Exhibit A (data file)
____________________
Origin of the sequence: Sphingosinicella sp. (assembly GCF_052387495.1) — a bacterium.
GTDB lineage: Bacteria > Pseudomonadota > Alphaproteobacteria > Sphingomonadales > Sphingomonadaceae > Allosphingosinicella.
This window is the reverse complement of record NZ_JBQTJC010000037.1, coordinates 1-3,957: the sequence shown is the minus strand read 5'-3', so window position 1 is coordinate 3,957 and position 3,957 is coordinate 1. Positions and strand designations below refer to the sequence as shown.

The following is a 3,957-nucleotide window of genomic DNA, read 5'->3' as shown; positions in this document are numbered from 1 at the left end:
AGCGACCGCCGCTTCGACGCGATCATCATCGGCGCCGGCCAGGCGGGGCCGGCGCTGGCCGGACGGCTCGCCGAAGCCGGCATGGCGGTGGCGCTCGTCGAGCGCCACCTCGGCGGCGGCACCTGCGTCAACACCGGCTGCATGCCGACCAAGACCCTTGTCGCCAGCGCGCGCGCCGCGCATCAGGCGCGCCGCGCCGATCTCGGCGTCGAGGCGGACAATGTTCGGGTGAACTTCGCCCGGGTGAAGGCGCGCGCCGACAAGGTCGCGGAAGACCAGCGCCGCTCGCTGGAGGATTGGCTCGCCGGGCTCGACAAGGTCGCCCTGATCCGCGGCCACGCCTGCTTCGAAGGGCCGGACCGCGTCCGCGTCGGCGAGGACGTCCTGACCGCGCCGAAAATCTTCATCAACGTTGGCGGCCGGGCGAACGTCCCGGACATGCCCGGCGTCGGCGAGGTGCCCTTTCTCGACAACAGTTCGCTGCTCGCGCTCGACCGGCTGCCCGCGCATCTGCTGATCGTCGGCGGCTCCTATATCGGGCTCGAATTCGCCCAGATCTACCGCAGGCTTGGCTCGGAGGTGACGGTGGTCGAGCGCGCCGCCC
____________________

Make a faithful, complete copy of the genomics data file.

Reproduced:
Origin of the sequence: Sphingosinicella sp. (assembly GCF_052387495.1) — a bacterium.
GTDB lineage: Bacteria > Pseudomonadota > Alphaproteobacteria > Sphingomonadales > Sphingomonadaceae > Allosphingosinicella.
This window is the reverse complement of record NZ_JBQTJC010000037.1, coordinates 1-3,957: the sequence shown is the minus strand read 5'-3', so window position 1 is coordinate 3,957 and position 3,957 is coordinate 1. Positions and strand designations below refer to the sequence as shown.

The following is a 3,957-nucleotide window of genomic DNA, read 5'->3' as shown; positions in this document are numbered from 1 at the left end:
AGCGACCGCCGCTTCGACGCGATCATCATCGGCGCCGGCCAGGCGGGGCCGGCGCTGGCCGGACGGCTCGCCGAAGCCGGCATGGCGGTGGCGCTCGTCGAGCGCCACCTCGGCGGCGGCACCTGCGTCAACACCGGCTGCATGCCGACCAAGACCCTTGTCGCCAGCGCGCGCGCCGCGCATCAGGCGCGCCGCGCCGATCTCGGCGTCGAGGCGGACAATGTTCGGGTGAACTTCGCCCGGGTGAAGGCGCGCGCCGACAAGGTCGCGGAAGACCAGCGCCGCTCGCTGGAGGATTGGCTCGCCGGGCTCGACAAGGTCGCCCTGATCCGCGGCCACGCCTGCTTCGAAGGGCCGGACCGCGTCCGCGTCGGCGAGGACGTCCTGACCGCGCCGAAAATCTTCATCAACGTTGGCGGCCGGGCGAACGTCCCGGACATGCCCGGCGTCGGCGAGGTGCCCTTTCTCGACAACAGTTCGCTGCTCGCGCTCGACCGGCTGCCCGCGCATCTGCTGATCGTCGGCGGCTCCTATATCGGGCTCGAATTCGCCCAGATCTACCGCAGGCTTGGCTCGGAGGTGACGGTGGTCGAGCGCGCCGCCC